Norwegian Retail Sales Growth Slows Amid Rising Unemployment

Norwegian retail sales growth slowed in February as rising unemployment weighs on consumer spending in Europe’s second-richest nation per capita.

Retail sales, excluding motor vehicles and petrol stations, gained 0.5 percent in the month, after rising 1.2 percent in January, the Oslo-based statistics office said today. They fell 0.6 percent in the year. Sales were estimated to rise 0.2 percent in the month, according to a Bloomberg survey.

“Following the decline in retail sales last fall, consumption rebounded in 2013,” Kyrre Aamdal, a senior economist at DNB ASA, said in a note to clients. “The underlying trend is still moderate.”

A recession in debt-stricken Europe, Norway’s biggest trading partner, has started to hurt the second-biggest Nordic economy. Weaker growth prospects are feeding through to the labor market, pushing unemployment to 3.6 percent in the January quarter -- the highest level in more than two years, according to Statistics Norway.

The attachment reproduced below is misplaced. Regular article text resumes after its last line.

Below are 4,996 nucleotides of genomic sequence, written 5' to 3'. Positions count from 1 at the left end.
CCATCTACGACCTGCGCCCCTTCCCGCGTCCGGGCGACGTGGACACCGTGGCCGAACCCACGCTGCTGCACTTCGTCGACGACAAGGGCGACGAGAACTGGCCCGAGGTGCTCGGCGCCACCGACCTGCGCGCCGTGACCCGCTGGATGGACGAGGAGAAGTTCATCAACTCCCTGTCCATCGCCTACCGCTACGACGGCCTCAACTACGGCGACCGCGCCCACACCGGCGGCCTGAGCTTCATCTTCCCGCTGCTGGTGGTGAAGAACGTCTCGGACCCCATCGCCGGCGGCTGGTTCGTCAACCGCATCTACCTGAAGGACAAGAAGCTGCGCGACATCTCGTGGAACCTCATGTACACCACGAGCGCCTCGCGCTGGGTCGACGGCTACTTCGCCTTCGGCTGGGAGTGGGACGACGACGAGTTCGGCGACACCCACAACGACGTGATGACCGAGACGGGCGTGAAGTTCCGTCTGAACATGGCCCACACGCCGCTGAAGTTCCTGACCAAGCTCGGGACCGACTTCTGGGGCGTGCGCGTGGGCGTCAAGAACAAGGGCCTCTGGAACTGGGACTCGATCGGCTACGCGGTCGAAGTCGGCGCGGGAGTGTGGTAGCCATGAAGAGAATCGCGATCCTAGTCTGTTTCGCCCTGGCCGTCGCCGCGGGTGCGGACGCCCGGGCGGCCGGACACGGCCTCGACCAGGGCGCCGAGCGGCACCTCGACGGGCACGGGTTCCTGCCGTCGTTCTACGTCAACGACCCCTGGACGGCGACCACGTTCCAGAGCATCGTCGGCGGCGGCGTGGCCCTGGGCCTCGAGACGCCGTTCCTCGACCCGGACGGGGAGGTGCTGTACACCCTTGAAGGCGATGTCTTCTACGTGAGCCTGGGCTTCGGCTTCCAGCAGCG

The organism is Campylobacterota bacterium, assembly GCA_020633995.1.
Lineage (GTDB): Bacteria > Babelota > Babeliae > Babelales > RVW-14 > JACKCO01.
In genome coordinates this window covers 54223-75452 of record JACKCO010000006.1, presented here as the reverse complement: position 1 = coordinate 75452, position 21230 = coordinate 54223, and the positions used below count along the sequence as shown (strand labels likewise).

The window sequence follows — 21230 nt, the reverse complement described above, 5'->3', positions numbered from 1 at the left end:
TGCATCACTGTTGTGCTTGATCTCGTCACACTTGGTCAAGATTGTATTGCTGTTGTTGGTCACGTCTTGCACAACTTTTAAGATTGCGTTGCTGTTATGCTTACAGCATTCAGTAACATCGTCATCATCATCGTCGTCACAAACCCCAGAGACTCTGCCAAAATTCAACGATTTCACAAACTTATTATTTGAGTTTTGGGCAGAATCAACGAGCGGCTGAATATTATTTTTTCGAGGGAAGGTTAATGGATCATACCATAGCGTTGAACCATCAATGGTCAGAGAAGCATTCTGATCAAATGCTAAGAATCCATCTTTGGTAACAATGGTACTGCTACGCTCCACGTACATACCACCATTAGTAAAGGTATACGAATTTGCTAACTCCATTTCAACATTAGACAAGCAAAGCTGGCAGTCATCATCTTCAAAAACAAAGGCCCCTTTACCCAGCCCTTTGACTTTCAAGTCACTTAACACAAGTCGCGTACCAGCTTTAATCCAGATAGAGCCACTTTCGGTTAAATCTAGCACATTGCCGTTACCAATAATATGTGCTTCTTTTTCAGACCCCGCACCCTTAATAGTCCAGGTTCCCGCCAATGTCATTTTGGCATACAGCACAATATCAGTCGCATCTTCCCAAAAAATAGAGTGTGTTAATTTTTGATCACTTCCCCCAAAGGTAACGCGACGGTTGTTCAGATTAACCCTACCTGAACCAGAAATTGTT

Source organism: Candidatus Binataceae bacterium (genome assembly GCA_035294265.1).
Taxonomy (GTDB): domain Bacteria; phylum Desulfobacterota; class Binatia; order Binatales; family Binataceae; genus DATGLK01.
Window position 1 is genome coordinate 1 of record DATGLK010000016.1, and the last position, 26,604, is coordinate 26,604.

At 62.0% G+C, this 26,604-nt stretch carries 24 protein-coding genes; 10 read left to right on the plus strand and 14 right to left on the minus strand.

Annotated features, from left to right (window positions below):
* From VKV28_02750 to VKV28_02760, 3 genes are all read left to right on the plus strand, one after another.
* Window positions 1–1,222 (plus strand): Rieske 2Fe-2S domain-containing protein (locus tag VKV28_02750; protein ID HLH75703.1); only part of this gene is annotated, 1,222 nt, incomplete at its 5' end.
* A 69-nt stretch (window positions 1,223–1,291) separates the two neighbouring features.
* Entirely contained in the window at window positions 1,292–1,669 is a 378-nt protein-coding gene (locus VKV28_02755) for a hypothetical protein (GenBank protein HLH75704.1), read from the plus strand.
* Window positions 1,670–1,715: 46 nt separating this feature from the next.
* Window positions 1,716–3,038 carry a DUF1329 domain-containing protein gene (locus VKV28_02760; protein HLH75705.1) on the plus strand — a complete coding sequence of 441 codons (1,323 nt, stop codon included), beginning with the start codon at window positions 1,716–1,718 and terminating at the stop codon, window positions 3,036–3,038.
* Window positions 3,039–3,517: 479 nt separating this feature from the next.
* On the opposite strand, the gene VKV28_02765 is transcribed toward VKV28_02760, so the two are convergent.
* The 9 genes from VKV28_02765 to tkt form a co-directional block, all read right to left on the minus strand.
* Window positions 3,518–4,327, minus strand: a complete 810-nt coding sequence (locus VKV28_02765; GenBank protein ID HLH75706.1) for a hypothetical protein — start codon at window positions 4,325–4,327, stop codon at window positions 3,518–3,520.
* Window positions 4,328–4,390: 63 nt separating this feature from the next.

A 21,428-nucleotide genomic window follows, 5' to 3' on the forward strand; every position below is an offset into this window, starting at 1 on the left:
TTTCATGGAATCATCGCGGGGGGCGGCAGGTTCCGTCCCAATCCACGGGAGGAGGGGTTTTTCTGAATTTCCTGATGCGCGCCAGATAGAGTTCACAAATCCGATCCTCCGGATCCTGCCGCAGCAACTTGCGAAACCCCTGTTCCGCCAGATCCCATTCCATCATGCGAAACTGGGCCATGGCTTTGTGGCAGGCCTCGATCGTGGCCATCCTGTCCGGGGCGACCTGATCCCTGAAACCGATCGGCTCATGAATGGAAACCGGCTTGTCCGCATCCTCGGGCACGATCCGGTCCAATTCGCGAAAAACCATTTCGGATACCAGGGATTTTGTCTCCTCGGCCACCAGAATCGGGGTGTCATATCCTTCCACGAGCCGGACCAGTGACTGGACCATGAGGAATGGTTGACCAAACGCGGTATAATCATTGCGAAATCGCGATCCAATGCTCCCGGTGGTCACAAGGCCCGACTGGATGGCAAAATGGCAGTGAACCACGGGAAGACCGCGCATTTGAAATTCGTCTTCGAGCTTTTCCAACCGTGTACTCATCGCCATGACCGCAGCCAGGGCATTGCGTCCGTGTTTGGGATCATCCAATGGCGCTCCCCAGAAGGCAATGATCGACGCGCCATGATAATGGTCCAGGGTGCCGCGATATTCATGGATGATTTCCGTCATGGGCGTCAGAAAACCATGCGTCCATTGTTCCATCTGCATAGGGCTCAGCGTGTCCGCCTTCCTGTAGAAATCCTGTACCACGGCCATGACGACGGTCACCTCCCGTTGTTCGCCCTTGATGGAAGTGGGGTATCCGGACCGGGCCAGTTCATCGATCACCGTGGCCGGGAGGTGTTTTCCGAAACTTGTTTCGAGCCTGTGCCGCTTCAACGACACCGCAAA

The krone weakened 0.3 percent against the dollar to trade at 5.8291 by 10:40a.m. in Oslo. It gained 0.2 percent against the euro at 7.4535.

Policy makers held Norges Bank’s their benchmark deposit rate unchanged at 1.5 percent last month and signaled a possible rate cut to limit krone gains and boost growth.

Growth in the mainland economy, which excludes oil, gas and shipping, is estimated to slow to 2.75 percent in 2013 from 3.5 percent last year, according to central bank forecasts.

Norges Bank will publish its next rate decision in May.

Before it's here, it's on the Bloomberg Terminal.